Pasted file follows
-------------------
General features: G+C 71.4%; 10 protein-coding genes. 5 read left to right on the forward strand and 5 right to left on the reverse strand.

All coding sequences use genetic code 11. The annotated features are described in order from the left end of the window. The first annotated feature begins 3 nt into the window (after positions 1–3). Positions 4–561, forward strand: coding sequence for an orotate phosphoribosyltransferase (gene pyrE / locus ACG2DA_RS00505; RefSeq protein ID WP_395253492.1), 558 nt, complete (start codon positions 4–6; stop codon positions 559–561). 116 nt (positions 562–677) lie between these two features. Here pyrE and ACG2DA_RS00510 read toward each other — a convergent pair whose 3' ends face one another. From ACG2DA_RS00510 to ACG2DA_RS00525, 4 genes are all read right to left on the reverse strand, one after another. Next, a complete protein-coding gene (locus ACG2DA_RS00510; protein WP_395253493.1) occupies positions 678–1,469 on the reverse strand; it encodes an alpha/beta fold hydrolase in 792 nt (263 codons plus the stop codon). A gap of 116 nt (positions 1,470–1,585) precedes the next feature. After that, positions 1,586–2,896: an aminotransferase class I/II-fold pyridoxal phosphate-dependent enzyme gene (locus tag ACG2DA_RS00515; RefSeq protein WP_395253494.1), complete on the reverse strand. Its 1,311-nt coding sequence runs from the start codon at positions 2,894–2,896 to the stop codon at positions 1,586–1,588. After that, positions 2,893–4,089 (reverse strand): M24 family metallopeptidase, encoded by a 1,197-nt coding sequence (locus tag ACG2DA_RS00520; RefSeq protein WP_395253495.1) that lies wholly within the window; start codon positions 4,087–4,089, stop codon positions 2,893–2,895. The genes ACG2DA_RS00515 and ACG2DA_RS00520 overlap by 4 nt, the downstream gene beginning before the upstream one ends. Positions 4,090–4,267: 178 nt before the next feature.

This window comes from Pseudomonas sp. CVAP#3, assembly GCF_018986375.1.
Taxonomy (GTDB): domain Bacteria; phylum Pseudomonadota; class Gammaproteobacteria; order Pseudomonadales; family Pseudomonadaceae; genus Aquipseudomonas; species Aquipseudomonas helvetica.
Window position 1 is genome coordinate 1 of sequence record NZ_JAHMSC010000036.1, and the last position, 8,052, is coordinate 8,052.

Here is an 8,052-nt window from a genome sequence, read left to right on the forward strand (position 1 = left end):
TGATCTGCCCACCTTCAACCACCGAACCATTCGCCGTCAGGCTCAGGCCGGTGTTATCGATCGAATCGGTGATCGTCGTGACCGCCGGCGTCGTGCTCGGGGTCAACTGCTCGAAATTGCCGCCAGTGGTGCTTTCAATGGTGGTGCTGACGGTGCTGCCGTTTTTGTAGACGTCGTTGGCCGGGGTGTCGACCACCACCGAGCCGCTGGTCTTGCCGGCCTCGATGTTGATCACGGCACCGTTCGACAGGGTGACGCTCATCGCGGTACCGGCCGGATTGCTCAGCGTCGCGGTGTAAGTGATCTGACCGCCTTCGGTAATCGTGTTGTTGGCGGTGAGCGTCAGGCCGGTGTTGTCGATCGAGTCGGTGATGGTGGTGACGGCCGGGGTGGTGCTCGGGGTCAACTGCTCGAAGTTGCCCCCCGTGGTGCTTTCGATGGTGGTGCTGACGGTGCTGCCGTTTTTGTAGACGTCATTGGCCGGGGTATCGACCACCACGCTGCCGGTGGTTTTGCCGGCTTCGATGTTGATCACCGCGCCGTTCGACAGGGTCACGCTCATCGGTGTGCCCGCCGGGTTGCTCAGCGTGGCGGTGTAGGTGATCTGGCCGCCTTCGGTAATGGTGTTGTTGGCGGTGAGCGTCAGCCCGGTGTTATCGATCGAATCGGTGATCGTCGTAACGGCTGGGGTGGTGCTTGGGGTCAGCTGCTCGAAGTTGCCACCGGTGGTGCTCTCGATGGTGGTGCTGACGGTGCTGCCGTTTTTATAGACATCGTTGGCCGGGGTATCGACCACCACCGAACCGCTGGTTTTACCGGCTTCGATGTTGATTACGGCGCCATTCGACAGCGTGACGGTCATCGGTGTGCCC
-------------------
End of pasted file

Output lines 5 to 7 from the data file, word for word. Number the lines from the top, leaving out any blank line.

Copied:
Window position 1 is genome coordinate 1 of sequence record NZ_JAHMSC010000036.1, and the last position, 8,052, is coordinate 8,052.

Here is an 8,052-nt window from a genome sequence, read left to right on the forward strand (position 1 = left end):
TGATCTGCCCACCTTCAACCACCGAACCATTCGCCGTCAGGCTCAGGCCGGTGTTATCGATCGAATCGGTGATCGTCGTGACCGCCGGCGTCGTGCTCGGGGTCAACTGCTCGAAATTGCCGCCAGTGGTGCTTTCAATGGTGGTGCTGACGGTGCTGCCGTTTTTGTAGACGTCGTTGGCCGGGGTGTCGACCACCACCGAGCCGCTGGTCTTGCCGGCCTCGATGTTGATCACGGCACCGTTCGACAGGGTGACGCTCATCGCGGTACCGGCCGGATTGCTCAGCGTCGCGGTGTAAGTGATCTGACCGCCTTCGGTAATCGTGTTGTTGGCGGTGAGCGTCAGGCCGGTGTTGTCGATCGAGTCGGTGATGGTGGTGACGGCCGGGGTGGTGCTCGGGGTCAACTGCTCGAAGTTGCCCCCCGTGGTGCTTTCGATGGTGGTGCTGACGGTGCTGCCGTTTTTGTAGACGTCATTGGCCGGGGTATCGACCACCACGCTGCCGGTGGTTTTGCCGGCTTCGATGTTGATCACCGCGCCGTTCGACAGGGTCACGCTCATCGGTGTGCCCGCCGGGTTGCTCAGCGTGGCGGTGTAGGTGATCTGGCCGCCTTCGGTAATGGTGTTGTTGGCGGTGAGCGTCAGCCCGGTGTTATCGATCGAATCGGTGATCGTCGTAACGGCTGGGGTGGTGCTTGGGGTCAGCTGCTCGAAGTTGCCACCGGTGGTGCTCTCGATGGTGGTGCTGACGGTGCTGCCGTTTTTATAGACATCGTTGGCCGGGGTATCGACCACCACCGAACCGCTGGTTTTACCGGCTTCGATGTTGATTACGGCGCCATTCGACAGCGTGACGGTCATCGGTGTGCCC